adl_tmrSubscribeExt() and release of Context memory


I’m using the adl_tmrSubscribeExt() call to pass a Context pointer into a Timer Handler Function.

If the handler is called, I get the opportunity to adl_memRelease() the memory.

If I unsubscribe from the timer before the timer fires (so the Handler is NOT called), where is the memory pointed to by the Context pointer released?

ciao, Dave

You have to keep the address of the dynamic area in a global variable which was provided to the function, if you want to release it.



Then what’s the point of providing the Context method of passing data around - ignore it and just use global variables…

I’ve raised this issue with my distributor for escalation to Wavecom…

ciao, Dave

Hello David,

If I have to fire only one timer, I agree with you, it’s much easier to use global variables.

But let’s see another scenario: let’s suppose a timer is fired by a command that wants to do something with its argument, i.e. a minute later. I think to somenting like AT+DELAYPRINT=5,“hello world” that writes a “hello world” five seconds later…

You could have, at any time, more than one timer waiting for its execution, each one with its different argument.
In that case I think that using the context can be easier than using global variables.



My case is that I’m using a timer to create a data input timeout.

I create the timer, and put the current state into the context variable. If more data is recieved BEFORE the timer fires, the timeout timer has to be cancelled and then restarted - but the reference to the context variable is not available so the restart routine cannot release the memory, thus creating a memory leak. This makes using the context variable useless for me as the timer will not always timeout so the handler will not be called - and also means that I cannot reuse the same timer handler for multiple timeouts as I have to use a different global variable for each current state I wish to deal with.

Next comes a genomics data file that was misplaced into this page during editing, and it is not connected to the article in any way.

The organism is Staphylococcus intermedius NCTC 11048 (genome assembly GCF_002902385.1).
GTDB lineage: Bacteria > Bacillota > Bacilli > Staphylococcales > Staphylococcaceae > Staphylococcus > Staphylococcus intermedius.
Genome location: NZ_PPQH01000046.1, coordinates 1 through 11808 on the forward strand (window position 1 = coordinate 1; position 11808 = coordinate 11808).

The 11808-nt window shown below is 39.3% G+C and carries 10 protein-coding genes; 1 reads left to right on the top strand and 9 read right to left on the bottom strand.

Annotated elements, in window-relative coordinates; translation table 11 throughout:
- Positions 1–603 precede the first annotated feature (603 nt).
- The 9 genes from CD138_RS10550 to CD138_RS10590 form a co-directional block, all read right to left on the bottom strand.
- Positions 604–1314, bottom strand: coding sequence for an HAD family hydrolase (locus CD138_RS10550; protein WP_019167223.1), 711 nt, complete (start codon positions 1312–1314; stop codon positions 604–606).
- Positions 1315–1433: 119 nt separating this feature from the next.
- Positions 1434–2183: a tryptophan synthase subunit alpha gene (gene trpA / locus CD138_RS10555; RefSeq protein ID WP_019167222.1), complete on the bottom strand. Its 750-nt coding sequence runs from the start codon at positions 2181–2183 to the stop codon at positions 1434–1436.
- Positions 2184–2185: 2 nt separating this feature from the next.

And you can’t use Automatic variables (i.e. local variables declared in a function) as the memory is undefined once the function goes out of scope.

It’s ugly and annoying.

I’ve also recieved advice from Wavecom to use global variables as the context when calling timers.


ciao, Dave

I think it is a fundamental weakness of the Open-AT timer API that there is nothing to re-start a timer! :angry:

As you describe, this is such a common requirement - especially in comms applications - that it is truly amazing that Wavecom have not thought of it! :angry:


Oh yes - especally in an operating system/environment that is fundamentally event driven and busy-wait loops are not only frowned upon, but impossible to do without tripping the watchdog timer. (As they should do!).

Still, being able to restart a timer still wouldn’t solve my immediate problem, as I may never hit the timer handler if the comms is closed before a timeout occurs and the timer is manually unsubscribed.

Handling the context memory in the same fashion as memory in wm_lst() is (i.e. default to using adl_memRelease(), or user override with user defined function at list creation time) would be ideal.

Bump: Wavecom - please add this to the list of ‘TODO’ for upcoming versions of openAT.

ciao, Dave

If you know how to use C++ TR1 shared_ptr, then all problems you memtioned will be gone. Or you can use any smart pointer available in WEB. The latest M2M studio supports C++ and STL although it may have some problems when using C++ in ADl applications.